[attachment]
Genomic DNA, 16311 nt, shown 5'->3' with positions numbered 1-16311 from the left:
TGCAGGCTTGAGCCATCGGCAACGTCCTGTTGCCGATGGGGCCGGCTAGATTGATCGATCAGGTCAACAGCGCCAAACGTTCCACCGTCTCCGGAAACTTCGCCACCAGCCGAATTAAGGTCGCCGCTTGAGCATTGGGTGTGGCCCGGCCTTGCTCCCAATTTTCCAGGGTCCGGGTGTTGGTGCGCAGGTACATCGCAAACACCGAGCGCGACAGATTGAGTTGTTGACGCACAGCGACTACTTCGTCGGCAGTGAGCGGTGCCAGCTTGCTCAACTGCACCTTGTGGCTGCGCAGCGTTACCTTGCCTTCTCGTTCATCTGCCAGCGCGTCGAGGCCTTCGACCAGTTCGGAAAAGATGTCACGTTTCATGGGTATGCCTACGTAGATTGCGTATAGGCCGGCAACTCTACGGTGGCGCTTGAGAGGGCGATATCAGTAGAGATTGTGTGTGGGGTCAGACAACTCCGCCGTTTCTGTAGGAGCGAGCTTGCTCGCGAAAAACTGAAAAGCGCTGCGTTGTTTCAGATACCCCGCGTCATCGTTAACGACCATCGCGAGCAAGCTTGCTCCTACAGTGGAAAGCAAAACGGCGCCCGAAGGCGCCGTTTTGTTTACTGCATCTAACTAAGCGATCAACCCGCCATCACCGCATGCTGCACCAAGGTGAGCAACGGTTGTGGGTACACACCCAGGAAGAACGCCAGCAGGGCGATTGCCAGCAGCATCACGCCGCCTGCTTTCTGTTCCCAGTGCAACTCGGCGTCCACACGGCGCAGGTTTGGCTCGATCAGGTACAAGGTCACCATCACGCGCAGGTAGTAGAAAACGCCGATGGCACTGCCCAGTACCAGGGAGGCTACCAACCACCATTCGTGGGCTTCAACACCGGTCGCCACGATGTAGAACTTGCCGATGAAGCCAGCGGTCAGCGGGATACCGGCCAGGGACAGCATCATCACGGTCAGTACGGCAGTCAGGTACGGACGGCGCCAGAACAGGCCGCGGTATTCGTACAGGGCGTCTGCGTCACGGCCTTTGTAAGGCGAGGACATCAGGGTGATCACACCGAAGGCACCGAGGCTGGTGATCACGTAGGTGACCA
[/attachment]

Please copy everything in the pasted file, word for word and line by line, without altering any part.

Genomic DNA, 16311 nt, shown 5'->3' with positions numbered 1-16311 from the left:
TGCAGGCTTGAGCCATCGGCAACGTCCTGTTGCCGATGGGGCCGGCTAGATTGATCGATCAGGTCAACAGCGCCAAACGTTCCACCGTCTCCGGAAACTTCGCCACCAGCCGAATTAAGGTCGCCGCTTGAGCATTGGGTGTGGCCCGGCCTTGCTCCCAATTTTCCAGGGTCCGGGTGTTGGTGCGCAGGTACATCGCAAACACCGAGCGCGACAGATTGAGTTGTTGACGCACAGCGACTACTTCGTCGGCAGTGAGCGGTGCCAGCTTGCTCAACTGCACCTTGTGGCTGCGCAGCGTTACCTTGCCTTCTCGTTCATCTGCCAGCGCGTCGAGGCCTTCGACCAGTTCGGAAAAGATGTCACGTTTCATGGGTATGCCTACGTAGATTGCGTATAGGCCGGCAACTCTACGGTGGCGCTTGAGAGGGCGATATCAGTAGAGATTGTGTGTGGGGTCAGACAACTCCGCCGTTTCTGTAGGAGCGAGCTTGCTCGCGAAAAACTGAAAAGCGCTGCGTTGTTTCAGATACCCCGCGTCATCGTTAACGACCATCGCGAGCAAGCTTGCTCCTACAGTGGAAAGCAAAACGGCGCCCGAAGGCGCCGTTTTGTTTACTGCATCTAACTAAGCGATCAACCCGCCATCACCGCATGCTGCACCAAGGTGAGCAACGGTTGTGGGTACACACCCAGGAAGAACGCCAGCAGGGCGATTGCCAGCAGCATCACGCCGCCTGCTTTCTGTTCCCAGTGCAACTCGGCGTCCACACGGCGCAGGTTTGGCTCGATCAGGTACAAGGTCACCATCACGCGCAGGTAGTAGAAAACGCCGATGGCACTGCCCAGTACCAGGGAGGCTACCAACCACCATTCGTGGGCTTCAACACCGGTCGCCACGATGTAGAACTTGCCGATGAAGCCAGCGGTCAGCGGGATACCGGCCAGGGACAGCATCATCACGGTCAGTACGGCAGTCAGGTACGGACGGCGCCAGAACAGGCCGCGGTATTCGTACAGGGCGTCTGCGTCACGGCCTTTGTAAGGCGAGGACATCAGGGTGATCACACCGAAGGCACCGAGGCTGGTGATCACGTAGGTGACCA